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World Press Freedom Review
On 5 March, the editorial independence and existence of Primorske novice was seriously threatened. According to the Slovene Association of Journalists, the appointment of Vesna Humar as acting editor-in-chief, who then went on to carry out some disputed changes to the newspapers personnel, was a violation of internal procedure. Humar was apparently appointed without the approval of the editorial board, a standard step at the publication. In addition, journalists’ livelihood’s had been threatened for some time through cost-cuts: The Primorske novice management (as at many other media outlets) had been avoiding the stipulations of labour legislation, and, even though they should have offered regular employment, had been directing many journalists into registering as freelancers. Furthermore, even these freelance agreements had come under threat. A series of contract terminations followed, in spite of the fact that the affected journalists had been working for Primorske novice for many years.
On 20 April, the European Federation of Journalists, the Austrian Trade Union of Journalists, the Croatian Journalists’ Association, the Trade Union of Croatian Journalists, the Slovene Association of Journalists, the Slovenian Union of Journalists and the Foreign Correspondents Club of Croatia expressed serious concern over the premature recall of two foreign correspondents of the Slovene daily Delo, namely Matija Grah, the Vienna correspondent, and Rok Kajzer, their correspondent in Zagreb. The management also began procedures to cancel the journalists’ contracts, citing "incapacity" as the reason.
In their commentaries and opinion articles, both correspondents represented opinions that were frequently different from the official viewpoints of the Slovene foreign ministry. Although arguments for the recall of the journalists centred on negative evaluations of their work, just a day before the recall the public received information that the foreign news editor had been pushed into giving the reporters bad evaluations by the management of Delo.
On 18 May, Peter Kolšek, president of the Executive Committee of Journalists’ Working Group at Delo, and Mija Repovž, president of the Executive Committee of Delo’s Union of Journalists, received a written warning. A termination of their working contracts was not ruled out.
Danilo Slivnik, president of Delo’s management board, claimed that a protest statement that the journalists’ organisations issued on April 20 criticising the management’s stance towards Grah and Kajzer was to blame for the difficulties the two reporters were now facing.
According to Slivnik, the protest reflected unfavourably on Delo’s management and editor-in-chief, damaged the moral reputation of the publishing house and the newspaper, and harmed the company financially. The signatories of the protest had therefore allegedly violated Article 35 of the Employment Relations Act, which states that employees should restrain themselves from all actions that damage the company either financially or morally, or that could harm its business interests.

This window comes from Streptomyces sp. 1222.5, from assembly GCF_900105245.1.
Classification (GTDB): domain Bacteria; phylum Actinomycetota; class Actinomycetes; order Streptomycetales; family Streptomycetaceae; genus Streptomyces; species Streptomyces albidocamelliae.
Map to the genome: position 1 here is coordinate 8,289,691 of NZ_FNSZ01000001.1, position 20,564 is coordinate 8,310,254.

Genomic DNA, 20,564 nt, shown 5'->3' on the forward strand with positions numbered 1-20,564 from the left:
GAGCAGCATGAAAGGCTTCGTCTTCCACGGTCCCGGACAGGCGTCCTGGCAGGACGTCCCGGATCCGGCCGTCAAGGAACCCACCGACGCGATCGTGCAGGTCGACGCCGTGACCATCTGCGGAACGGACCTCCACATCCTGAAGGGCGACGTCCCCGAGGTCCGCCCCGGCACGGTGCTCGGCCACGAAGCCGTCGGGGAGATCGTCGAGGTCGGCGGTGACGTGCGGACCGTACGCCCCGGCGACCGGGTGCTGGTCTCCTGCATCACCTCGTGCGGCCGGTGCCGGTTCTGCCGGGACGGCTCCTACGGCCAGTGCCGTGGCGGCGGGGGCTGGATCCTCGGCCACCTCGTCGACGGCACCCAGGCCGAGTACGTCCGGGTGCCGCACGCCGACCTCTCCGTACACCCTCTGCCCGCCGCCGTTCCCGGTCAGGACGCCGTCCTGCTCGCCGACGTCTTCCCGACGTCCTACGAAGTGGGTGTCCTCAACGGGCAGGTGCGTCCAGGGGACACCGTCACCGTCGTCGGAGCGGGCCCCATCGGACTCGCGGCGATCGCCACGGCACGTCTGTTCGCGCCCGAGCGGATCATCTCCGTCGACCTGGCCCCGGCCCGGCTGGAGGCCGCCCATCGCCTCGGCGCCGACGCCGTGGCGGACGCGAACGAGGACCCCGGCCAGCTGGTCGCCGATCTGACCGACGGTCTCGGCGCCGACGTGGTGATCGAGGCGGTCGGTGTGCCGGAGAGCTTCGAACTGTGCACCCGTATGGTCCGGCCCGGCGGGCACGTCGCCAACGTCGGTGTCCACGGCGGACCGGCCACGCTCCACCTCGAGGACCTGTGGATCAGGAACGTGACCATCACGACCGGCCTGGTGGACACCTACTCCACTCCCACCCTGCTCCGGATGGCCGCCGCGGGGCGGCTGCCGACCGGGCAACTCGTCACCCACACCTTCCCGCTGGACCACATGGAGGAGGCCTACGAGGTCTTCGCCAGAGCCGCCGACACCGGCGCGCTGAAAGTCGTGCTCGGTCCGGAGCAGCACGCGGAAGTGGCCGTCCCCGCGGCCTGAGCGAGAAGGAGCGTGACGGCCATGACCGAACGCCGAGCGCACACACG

In August, IPI and its affiliate SEEMO expressed concern at possible political pressure on the Slovenian media. One of these concerns centred on rumoured government exploitation of business relationships with companies that have financial holdings in a range of media organisations.
According to information provided to IPI and SEEMO, there appeared to be a growing number of instances where journalists critical of the current government claimed to be experiencing pressures that they hadn’t faced before, ranging from the non-publication of commissioned articles to unexpected dismissals. To quote one example, respected Middle East correspondent for the Delo, Barbara Surk, felt forced to leave the newspaper after having her salary reviewed and reduced to a level that was unrealistically low. Problems were also experienced at other periodicals, such as the daily Vecer, where journalists began to keep what they termed a "bunker" of government critical articles that their editor’s declined to publish, and at the weekly news magazine Mladina, reports surfaced of sudden cuts in advertising from state-run companies.
The growing problems in the Slovenian media environment came to international attention with the publicising of the so-called "Petition Against Censorship and Political Pressures on Journalists in Slovenia". Signed by over 430 domestic journalists, the petition was sent to the heads of state, prime ministers and parliamentary speakers of all EU member states. Following the petition, IPI sent a fact-finding mission to the Slovenian capital, Ljubljana, in November, to discuss the claims made in the petition with members of the Slovenian media. The contents of the mission’s report remain confidential, although IPI publicly called for (as it had before) the establishment of an independent commission to investigate the claims made. IPI stated that, should no progress have been made in the establishment of such a commission by the end of year, a high-level mission would be sent to Slovenia in 2008 to meet with high-ranking politicians.
** For more information about media developments and press freedom in Albania, please see the SEEMO Media Handbook 2007/2008
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